Sequence Matters in Online Probing: the Impact of the Order of Probes on Response Quality, Motivation of Respondents, and Answer Content

Katharina Meitinger, Michael Braun, Dorothée Behr


Due to the growing significance of international studies, the need for tools to assess the equivalence of items in international surveys is pressing. Online probing is a powerful tool for identifying the causes of non-equivalence; it incorporates probing techniques from cognitive interviewing in cross-national web surveys. So far, our online probing approach has applied three different probe types – category-selection probes, specific probes, and comprehension probes – to inquire about different aspects of an item. Previous research has mostly asked one probe type per item but in some situations it might be preferable to test potentially troublesome items with multiple probe types. However, empirical evidence is missing on whether the sequence of probe types has an impact on response quality, respondents’ motivation, and answer content. In this study, we report evidence from a web experiment that was conducted with 1,354 respondents from Germany, Great Britain, the U.S., Spain, and Mexico in June 2014. In this experiment, we asked respondents three different probes for one item and we manipulated the sequence of probes in each experimental condition. Our research indicates that the sequence in which different probe types are asked has an impact on response quality, the respondents’ motivation, and probe answer content. However, the respondents in the five countries react differently on the variation in the probe sequence suggesting that response behavior on probes is partly culturally driven.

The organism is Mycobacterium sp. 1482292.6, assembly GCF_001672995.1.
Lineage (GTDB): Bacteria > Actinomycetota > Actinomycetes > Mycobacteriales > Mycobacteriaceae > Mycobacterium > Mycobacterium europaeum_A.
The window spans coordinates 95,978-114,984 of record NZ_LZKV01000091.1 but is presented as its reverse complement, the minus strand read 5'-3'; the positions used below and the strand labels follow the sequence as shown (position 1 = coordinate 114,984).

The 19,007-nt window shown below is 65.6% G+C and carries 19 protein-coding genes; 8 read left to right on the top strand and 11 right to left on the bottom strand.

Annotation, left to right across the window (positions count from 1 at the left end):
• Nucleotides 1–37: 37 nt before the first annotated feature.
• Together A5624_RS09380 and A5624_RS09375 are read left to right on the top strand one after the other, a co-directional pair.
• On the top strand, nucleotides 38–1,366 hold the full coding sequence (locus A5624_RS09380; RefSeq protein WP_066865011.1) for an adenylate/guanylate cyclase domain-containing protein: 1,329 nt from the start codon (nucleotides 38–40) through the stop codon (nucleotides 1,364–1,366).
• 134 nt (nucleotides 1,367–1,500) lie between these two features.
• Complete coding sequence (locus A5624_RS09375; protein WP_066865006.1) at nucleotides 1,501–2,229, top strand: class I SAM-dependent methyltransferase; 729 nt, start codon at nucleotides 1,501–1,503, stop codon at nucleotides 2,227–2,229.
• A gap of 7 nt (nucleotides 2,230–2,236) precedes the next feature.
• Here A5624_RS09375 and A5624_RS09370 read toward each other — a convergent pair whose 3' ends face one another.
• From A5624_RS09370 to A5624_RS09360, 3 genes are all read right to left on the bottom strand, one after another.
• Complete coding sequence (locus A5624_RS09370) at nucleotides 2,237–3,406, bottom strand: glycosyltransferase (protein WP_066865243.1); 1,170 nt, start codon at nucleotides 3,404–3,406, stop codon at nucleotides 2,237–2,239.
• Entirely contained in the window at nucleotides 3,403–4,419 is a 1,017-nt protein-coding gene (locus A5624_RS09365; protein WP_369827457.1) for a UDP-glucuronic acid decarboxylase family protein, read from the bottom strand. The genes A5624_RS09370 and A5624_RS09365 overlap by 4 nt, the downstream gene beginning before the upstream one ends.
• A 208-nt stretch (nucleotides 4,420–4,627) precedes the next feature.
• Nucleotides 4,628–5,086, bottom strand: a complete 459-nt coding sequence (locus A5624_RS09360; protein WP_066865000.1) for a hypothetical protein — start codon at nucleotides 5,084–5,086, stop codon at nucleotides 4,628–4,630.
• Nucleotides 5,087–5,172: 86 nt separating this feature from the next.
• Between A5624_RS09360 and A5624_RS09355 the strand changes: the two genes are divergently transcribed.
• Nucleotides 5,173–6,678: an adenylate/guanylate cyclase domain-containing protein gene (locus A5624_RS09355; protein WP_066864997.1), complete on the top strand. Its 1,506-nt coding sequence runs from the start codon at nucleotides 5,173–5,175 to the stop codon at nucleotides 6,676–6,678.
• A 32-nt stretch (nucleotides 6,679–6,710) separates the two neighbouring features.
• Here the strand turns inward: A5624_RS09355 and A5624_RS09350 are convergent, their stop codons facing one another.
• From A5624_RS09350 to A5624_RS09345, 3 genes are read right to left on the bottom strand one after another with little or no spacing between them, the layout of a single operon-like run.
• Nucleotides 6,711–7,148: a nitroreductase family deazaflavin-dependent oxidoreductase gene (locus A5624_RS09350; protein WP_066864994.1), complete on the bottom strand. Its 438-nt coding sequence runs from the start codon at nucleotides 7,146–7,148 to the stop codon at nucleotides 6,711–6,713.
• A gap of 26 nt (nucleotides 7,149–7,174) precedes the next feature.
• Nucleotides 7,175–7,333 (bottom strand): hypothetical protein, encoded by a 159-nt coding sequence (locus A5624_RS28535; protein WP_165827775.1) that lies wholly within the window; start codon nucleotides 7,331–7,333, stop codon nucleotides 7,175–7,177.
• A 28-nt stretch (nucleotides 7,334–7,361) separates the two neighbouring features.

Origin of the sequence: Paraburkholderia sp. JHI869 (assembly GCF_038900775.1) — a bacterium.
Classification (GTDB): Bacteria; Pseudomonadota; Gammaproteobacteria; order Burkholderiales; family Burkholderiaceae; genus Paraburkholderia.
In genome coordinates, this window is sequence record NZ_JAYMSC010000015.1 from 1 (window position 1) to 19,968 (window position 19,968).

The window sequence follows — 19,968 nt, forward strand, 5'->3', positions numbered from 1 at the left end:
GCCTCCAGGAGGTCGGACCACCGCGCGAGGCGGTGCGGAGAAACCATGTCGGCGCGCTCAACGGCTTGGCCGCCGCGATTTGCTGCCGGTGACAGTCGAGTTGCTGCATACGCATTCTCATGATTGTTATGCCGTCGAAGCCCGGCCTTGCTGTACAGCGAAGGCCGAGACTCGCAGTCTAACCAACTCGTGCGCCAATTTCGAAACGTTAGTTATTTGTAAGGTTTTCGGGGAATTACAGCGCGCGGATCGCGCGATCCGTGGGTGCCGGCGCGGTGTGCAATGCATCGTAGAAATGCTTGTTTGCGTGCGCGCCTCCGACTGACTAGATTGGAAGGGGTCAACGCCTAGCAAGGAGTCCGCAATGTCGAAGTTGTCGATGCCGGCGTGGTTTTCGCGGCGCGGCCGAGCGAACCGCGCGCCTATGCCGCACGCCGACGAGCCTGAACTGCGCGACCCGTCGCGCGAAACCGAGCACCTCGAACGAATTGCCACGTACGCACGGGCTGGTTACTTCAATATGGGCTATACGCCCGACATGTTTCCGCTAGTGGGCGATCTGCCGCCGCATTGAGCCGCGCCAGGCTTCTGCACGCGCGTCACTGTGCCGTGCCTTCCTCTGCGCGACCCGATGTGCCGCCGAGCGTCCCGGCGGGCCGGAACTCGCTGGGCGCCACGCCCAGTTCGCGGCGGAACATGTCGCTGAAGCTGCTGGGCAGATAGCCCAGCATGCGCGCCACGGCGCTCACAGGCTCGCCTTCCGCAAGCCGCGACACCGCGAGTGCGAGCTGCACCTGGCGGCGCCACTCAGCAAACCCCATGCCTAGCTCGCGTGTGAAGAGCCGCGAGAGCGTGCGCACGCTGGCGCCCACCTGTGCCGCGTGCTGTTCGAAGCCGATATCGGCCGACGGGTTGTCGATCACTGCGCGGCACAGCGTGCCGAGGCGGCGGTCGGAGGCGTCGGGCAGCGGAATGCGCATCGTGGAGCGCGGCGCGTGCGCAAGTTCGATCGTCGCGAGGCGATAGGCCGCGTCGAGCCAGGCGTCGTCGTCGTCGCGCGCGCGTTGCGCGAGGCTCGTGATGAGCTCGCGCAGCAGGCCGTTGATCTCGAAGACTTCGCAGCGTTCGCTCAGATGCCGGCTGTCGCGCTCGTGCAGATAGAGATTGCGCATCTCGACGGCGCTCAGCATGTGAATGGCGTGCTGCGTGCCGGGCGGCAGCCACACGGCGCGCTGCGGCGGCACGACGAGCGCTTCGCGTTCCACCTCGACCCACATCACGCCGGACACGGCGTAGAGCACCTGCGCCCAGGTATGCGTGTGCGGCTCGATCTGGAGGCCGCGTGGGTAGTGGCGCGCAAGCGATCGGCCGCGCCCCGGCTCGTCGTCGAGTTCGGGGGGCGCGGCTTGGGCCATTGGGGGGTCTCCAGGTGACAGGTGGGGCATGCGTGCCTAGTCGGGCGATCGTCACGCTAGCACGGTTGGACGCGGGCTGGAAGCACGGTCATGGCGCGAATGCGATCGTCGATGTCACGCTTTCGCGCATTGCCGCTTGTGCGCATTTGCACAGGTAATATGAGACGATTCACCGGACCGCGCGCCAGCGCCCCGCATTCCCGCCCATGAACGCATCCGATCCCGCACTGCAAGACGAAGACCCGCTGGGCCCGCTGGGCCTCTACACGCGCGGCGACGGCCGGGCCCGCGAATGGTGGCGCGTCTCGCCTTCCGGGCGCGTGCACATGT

online probing; probes; cross-cultural; order of probes

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